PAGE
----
Zach Guy


Zach began directing the Flathead Avalanche Center in the spring of 2017.  He brought six years of forecasting experience with him from the Elk Mountains of Central Colorado, where he was serving as the director and lead forecaster of the Crested Butte Avalanche Center. He also worked in Crested Butte as the assistant snow safety director and as a ski guide for Irwin Guides.  Zach's academic foundation comes from a B.S. in geology from Western Washington University and a MSc in snow science from Montana State University.   Zach is AVPro, Wilderness First Responder, and Type 1 Explosive certified, a professional member of the American Avalanche Association, and has presented at numerous International Snow Science Workshops.  He grew up in Estes Park, Colorado, but has been studying or playing in the snow from the Cascades to the Tetons to the Rockies.  If there's not enough snow to ski on, then you'll probably find him riding his mountain bike or watching Will Ferrell movies. 

Topic of Presentation

Tricks to avoid getting tricked

Our brains develop shortcuts to decision making that can steer us towards illogical choices in the backcountry.  Zach will help illustrate this point with a near miss story and then present some techniques to avoid getting tricked.  Zach will also give an update on the upcoming season for the Flathead Avalanche Center. 

Scott Savage

Andrew Beck


Scott Savage has spent his career being perplexed by snow on steep slopes in the mountains and how people behave in that environment. He spent most of the 1990's and 2000's in Big Sky, MT as an avalanche forecaster and snow safety director. Scott currently resides in Hailey, ID and is the director of the  USFS Sawtooth Avalanche Center. He considers each day that he learns more than he forgets to be a success. 

Andrew Beck is the Training Officer for the Mandan City Fire Department in Mandan, ND where he supervises all Fire and EMS training and live burn operations. Andrew previously worked in wildland fire and is currently the Mountain Operations Manager at Huff Hills Ski Area in Mandan, ND. Andrew also works on the program staff at the International Association of Fire Chiefs (IAFC) Near Miss Program. He lives in Mandan with his wife Ashleigh and four kids.

Topic of Presentations

Memory 101 for Avalanche Connoisseurs & Aficionados    Scott Savage

Is it live, or is it Memorex? Scott explores how memory works, how it can fail us when working or playing in avalanche terrain, and how to minimize these impacts.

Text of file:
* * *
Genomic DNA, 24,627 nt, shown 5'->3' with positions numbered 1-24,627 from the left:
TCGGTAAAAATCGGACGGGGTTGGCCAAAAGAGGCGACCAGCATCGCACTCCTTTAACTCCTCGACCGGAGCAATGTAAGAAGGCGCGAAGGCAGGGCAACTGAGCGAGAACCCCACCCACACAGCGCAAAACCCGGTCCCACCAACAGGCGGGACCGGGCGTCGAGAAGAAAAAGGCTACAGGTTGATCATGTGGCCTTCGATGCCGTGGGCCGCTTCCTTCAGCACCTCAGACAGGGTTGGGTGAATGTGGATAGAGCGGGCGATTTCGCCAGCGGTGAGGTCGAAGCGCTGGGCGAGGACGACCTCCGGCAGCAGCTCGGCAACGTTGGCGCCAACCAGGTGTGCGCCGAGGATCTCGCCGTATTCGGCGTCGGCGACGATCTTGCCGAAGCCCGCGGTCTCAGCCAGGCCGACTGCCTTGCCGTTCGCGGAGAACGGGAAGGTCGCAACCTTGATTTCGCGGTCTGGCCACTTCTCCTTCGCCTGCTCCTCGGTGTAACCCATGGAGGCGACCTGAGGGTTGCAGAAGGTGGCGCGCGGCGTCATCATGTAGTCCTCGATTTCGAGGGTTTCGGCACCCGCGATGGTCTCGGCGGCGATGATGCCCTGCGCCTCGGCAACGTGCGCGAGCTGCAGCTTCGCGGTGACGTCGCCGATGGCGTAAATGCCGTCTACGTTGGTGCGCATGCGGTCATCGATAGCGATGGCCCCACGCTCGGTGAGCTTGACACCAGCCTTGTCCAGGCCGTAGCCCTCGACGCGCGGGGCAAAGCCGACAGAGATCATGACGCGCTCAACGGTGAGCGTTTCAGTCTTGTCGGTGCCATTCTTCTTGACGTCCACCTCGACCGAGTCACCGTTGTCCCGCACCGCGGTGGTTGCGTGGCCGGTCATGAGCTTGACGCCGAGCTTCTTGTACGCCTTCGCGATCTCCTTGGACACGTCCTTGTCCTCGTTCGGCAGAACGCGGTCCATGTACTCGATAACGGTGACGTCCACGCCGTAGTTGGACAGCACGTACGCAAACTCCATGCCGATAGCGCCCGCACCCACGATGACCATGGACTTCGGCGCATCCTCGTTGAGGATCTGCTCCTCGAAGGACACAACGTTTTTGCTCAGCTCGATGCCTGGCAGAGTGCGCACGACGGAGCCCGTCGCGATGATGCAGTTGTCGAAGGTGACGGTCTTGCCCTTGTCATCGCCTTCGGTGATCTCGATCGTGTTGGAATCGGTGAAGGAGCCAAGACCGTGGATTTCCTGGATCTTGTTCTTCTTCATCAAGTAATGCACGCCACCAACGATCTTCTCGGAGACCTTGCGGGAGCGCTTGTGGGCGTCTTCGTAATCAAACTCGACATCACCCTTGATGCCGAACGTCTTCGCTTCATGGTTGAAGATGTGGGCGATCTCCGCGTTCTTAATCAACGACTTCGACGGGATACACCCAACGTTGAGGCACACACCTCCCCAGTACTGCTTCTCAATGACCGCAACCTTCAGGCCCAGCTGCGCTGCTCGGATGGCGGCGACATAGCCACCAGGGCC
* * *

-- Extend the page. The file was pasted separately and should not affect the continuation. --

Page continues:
Learning from Mistakes the Pros Make    Scott Savage and Andrew Beck

Scott and Andrew examine what we know and what we don't know about the mistakes avalanche professionals and experienced recreationists make. Using expertise from other industries, they present a new tool to study and ultimately reduce avalanche accidents and near miss events. 

Ted Steiner


Ted Steiner is the lead avalanche safety consultant for BNSF Railway, is stationed in Essex, Montana
during the winter, and employed by David Hamre & Associates located in Anchorage, Alaska. Ted has been involved with the Railway’s avalanche safety program since its inception in 2005. During this time, Ted
has assisted the Railway with avalanche safety education, avalanche forecasting, emergency avalanche mitigation, and avalanche rescue preparedness.

Topic of Presentation

WHATS YOUR CALL... managing uncertainty as a field practitioner and industrial-based avalanche forecaster

Ted’s presentation will provide an overview of his avalanche work with the Railway, managing uncertainty while traveling avalanche prone terrain as a forecaster, and methods of accounting for and/or reducing uncertainty for Railway forecasts and operations. Discussion in this presentation as it relates to uncertainty will be highlighted in an overview of the 2016-17 seasonal snowpack progression, associated avalanche activity, and operational avalanche risk management during the early February avalanche cycle.


Tory Baughan

Travis Berro

Kyle Haugen


Topic of Presentation

Close call riding in the Swan Range

Tory, Travis, and Kyle will discuss their close-call avalanche in Lost Johnny in the Swan Range last winter. These highly skilled and experienced riders will present their background, the events of the day, and lessons learned. They hope to generate thoughtful questions and engaged discussion during and after their presentations.

Erich Peitzsch


Erich is the former Director of the Flathead Avalanche Center, the lead forecaster for the USGS/GNP Going-to-the-Sun Road Avalanche Program in Glacier National Park, and a Physical Scientist with the U.S. Geological Survey in West Glacier, MT. He is currently working on his Ph.D. in Snow Science at Montana State Univeristy. Before moving to northwest Montana, he completed his Masters of Science in Snow Science at Montana State University in Bozeman in 2009. He has presented at numerous International Snow Science Workshops and regional professional development workshops throughout western North America. Erich started his professional avalanche career working as a professional ski patroller alongside the great avalanche hunters at Alpine Meadows in Lake Tahoe, CA. Erich is a Certified Instructor and professional member with the American Avalanche Association and has completed an AIARE Level 3 Continuing Professional Development course. When not working in the snow, you just may find him chasing his young sons through the trees on skis, running and climbing in the mountains, and staring at the computer monitor scratching his head.

Topic of Presentation

Perspectives of experience

Erich will discuss what it means to be "experienced" in the backcountry, why we travel and work in the mountains, and how even experienced backcountry travelers and avalanche professionals are susceptible to heuristic traps (the negative side of shortcuts) as well.